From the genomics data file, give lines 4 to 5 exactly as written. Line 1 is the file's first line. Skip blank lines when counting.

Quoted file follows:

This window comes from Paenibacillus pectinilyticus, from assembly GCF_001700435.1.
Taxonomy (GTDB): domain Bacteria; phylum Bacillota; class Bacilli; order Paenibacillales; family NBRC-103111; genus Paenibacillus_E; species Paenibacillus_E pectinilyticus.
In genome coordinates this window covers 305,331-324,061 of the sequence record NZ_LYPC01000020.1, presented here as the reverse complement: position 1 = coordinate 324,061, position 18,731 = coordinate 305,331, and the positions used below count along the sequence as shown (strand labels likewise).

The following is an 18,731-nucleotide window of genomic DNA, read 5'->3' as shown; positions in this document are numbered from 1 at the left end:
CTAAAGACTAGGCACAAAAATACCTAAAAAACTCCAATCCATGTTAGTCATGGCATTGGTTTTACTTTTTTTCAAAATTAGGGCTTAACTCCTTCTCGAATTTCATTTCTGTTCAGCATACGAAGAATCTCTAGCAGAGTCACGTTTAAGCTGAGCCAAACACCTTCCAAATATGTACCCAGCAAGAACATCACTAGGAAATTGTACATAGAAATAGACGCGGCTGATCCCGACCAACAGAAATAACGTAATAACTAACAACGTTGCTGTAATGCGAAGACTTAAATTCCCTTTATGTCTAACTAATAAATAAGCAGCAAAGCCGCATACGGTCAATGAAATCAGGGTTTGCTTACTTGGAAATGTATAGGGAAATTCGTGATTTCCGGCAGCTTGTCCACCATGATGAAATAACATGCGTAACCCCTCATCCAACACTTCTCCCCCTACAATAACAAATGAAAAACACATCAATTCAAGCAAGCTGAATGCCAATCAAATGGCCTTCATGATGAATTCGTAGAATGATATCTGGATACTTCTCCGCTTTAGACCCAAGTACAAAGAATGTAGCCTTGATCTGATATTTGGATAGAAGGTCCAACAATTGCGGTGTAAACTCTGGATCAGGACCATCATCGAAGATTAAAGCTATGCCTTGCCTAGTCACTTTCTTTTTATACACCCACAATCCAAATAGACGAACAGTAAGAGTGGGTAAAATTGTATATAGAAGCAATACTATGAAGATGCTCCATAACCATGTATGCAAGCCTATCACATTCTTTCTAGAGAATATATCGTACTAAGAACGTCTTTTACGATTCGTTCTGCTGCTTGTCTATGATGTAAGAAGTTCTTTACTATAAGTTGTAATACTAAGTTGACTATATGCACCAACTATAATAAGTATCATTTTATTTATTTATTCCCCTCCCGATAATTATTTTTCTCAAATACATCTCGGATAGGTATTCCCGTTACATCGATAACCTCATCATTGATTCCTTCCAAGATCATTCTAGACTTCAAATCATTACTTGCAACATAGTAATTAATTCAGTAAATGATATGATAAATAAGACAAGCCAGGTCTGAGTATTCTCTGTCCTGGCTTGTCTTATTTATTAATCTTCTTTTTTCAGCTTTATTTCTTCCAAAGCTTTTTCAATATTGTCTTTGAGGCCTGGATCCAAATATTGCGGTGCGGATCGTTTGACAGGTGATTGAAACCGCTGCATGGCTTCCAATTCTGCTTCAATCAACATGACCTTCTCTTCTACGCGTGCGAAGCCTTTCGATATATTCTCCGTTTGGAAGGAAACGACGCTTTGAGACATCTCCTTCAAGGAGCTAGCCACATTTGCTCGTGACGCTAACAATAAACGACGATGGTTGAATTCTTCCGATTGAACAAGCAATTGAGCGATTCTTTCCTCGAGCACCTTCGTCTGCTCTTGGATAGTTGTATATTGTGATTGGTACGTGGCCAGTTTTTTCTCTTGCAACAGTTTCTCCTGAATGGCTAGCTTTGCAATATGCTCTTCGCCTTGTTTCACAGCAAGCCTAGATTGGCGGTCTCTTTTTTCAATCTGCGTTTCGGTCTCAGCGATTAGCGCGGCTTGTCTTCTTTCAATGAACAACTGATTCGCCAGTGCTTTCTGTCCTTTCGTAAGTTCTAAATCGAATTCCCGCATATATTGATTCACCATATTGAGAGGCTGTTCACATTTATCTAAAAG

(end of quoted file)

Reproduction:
The following is an 18,731-nucleotide window of genomic DNA, read 5'->3' as shown; positions in this document are numbered from 1 at the left end:
CTAAAGACTAGGCACAAAAATACCTAAAAAACTCCAATCCATGTTAGTCATGGCATTGGTTTTACTTTTTTTCAAAATTAGGGCTTAACTCCTTCTCGAATTTCATTTCTGTTCAGCATACGAAGAATCTCTAGCAGAGTCACGTTTAAGCTGAGCCAAACACCTTCCAAATATGTACCCAGCAAGAACATCACTAGGAAATTGTACATAGAAATAGACGCGGCTGATCCCGACCAACAGAAATAACGTAATAACTAACAACGTTGCTGTAATGCGAAGACTTAAATTCCCTTTATGTCTAACTAATAAATAAGCAGCAAAGCCGCATACGGTCAATGAAATCAGGGTTTGCTTACTTGGAAATGTATAGGGAAATTCGTGATTTCCGGCAGCTTGTCCACCATGATGAAATAACATGCGTAACCCCTCATCCAACACTTCTCCCCCTACAATAACAAATGAAAAACACATCAATTCAAGCAAGCTGAATGCCAATCAAATGGCCTTCATGATGAATTCGTAGAATGATATCTGGATACTTCTCCGCTTTAGACCCAAGTACAAAGAATGTAGCCTTGATCTGATATTTGGATAGAAGGTCCAACAATTGCGGTGTAAACTCTGGATCAGGACCATCATCGAAGATTAAAGCTATGCCTTGCCTAGTCACTTTCTTTTTATACACCCACAATCCAAATAGACGAACAGTAAGAGTGGGTAAAATTGTATATAGAAGCAATACTATGAAGATGCTCCATAACCATGTATGCAAGCCTATCACATTCTTTCTAGAGAATATATCGTACTAAGAACGTCTTTTACGATTCGTTCTGCTGCTTGTCTATGATGTAAGAAGTTCTTTACTATAAGTTGTAATACTAAGTTGACTATATGCACCAACTATAATAAGTATCATTTTATTTATTTATTCCCCTCCCGATAATTATTTTTCTCAAATACATCTCGGATAGGTATTCCCGTTACATCGATAACCTCATCATTGATTCCTTCCAAGATCATTCTAGACTTCAAATCATTACTTGCAACATAGTAATTAATTCAGTAAATGATATGATAAATAAGACAAGCCAGGTCTGAGTATTCTCTGTCCTGGCTTGTCTTATTTATTAATCTTCTTTTTTCAGCTTTATTTCTTCCAAAGCTTTTTCAATATTGTCTTTGAGGCCTGGATCCAAATATTGCGGTGCGGATCGTTTGACAGGTGATTGAAACCGCTGCATGGCTTCCAATTCTGCTTCAATCAACATGACCTTCTCTTCTACGCGTGCGAAGCCTTTCGATATATTCTCCGTTTGGAAGGAAACGACGCTTTGAGACATCTCCTTCAAGGAGCTAGCCACATTTGCTCGTGACGCTAACAATAAACGACGATGGTTGAATTCTTCCGATTGAACAAGCAATTGAGCGATTCTTTCCTCGAGCACCTTCGTCTGCTCTTGGATAGTTGTATATTGTGATTGGTACGTGGCCAGTTTTTTCTCTTGCAACAGTTTCTCCTGAATGGCTAGCTTTGCAATATGCTCTTCGCCTTGTTTCACAGCAAGCCTAGATTGGCGGTCTCTTTTTTCAATCTGCGTTTCGGTCTCAGCGATTAGCGCGGCTTGTCTTCTTTCAATGAACAACTGATTCGCCAGTGCTTTCTGTCCTTTCGTAAGTTCTAAATCGAATTCCCGCATATATTGATTCACCATATTGAGAGGCTGTTCACATTTATCTAAAAG